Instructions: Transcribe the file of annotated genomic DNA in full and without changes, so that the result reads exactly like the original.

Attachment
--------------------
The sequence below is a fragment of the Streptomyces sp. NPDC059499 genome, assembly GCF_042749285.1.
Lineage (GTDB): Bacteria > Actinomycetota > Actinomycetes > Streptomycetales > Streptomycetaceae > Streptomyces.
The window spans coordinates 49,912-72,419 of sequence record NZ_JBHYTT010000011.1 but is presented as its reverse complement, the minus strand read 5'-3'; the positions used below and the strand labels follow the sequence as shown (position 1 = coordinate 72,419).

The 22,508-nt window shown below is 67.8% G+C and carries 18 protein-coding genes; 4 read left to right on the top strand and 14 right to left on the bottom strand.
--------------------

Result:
The sequence below is a fragment of the Streptomyces sp. NPDC059499 genome, assembly GCF_042749285.1.
Lineage (GTDB): Bacteria > Actinomycetota > Actinomycetes > Streptomycetales > Streptomycetaceae > Streptomyces.
The window spans coordinates 49,912-72,419 of sequence record NZ_JBHYTT010000011.1 but is presented as its reverse complement, the minus strand read 5'-3'; the positions used below and the strand labels follow the sequence as shown (position 1 = coordinate 72,419).

The 22,508-nt window shown below is 67.8% G+C and carries 18 protein-coding genes; 4 read left to right on the top strand and 14 right to left on the bottom strand.